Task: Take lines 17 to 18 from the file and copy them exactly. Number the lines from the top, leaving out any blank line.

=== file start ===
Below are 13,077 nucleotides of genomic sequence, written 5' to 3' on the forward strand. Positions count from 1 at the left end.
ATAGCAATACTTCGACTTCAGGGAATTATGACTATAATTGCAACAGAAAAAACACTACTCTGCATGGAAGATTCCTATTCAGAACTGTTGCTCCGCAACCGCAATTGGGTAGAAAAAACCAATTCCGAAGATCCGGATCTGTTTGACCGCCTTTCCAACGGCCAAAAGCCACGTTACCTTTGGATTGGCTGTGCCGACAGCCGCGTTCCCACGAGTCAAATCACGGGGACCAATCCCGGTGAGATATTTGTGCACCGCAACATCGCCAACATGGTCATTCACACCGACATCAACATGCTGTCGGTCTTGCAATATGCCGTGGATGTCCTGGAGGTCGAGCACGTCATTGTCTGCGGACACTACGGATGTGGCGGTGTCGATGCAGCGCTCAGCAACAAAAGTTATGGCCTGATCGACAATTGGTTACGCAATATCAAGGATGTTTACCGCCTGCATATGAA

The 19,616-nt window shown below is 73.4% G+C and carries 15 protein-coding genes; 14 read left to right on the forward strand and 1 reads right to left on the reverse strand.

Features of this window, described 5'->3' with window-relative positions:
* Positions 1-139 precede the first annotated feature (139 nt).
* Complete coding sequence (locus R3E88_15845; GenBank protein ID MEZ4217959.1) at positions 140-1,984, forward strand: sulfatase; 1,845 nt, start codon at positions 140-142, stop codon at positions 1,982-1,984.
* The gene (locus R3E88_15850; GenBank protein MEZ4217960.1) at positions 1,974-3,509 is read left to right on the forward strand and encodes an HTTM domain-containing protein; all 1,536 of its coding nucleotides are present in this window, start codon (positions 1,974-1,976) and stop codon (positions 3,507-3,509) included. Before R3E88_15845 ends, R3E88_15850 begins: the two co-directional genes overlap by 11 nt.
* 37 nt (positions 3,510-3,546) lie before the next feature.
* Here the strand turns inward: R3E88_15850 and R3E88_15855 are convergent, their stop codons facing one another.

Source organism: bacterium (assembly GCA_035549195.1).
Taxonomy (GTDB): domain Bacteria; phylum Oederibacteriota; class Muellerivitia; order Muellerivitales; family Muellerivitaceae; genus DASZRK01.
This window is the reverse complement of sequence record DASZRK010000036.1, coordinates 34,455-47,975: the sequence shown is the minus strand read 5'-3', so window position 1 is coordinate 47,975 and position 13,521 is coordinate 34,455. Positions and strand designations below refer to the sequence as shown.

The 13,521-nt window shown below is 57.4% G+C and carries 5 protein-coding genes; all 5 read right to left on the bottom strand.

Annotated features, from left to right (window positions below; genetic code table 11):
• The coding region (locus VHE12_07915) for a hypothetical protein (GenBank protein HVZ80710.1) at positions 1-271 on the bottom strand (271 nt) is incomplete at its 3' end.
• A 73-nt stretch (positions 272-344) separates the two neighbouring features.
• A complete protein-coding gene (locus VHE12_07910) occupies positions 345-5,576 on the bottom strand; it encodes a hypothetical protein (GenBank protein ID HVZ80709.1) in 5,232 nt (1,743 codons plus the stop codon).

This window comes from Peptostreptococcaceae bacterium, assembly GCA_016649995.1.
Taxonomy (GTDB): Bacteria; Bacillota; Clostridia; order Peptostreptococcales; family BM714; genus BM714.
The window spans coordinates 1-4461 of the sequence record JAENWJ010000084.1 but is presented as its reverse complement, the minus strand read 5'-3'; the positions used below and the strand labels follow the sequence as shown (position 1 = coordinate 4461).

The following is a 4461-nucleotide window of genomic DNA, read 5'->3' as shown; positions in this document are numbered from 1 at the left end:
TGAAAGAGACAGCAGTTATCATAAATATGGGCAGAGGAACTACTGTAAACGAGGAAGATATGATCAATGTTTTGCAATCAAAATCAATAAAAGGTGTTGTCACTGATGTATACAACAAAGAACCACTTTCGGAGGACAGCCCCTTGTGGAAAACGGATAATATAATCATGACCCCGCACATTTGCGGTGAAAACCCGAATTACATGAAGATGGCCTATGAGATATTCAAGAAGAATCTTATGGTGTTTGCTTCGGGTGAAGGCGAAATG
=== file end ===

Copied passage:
• A complete protein-coding gene (locus VHE12_07910) occupies positions 345-5,576 on the bottom strand; it encodes a hypothetical protein (GenBank protein ID HVZ80709.1) in 5,232 nt (1,743 codons plus the stop codon).

This window comes from Peptostreptococcaceae bacterium, assembly GCA_016649995.1.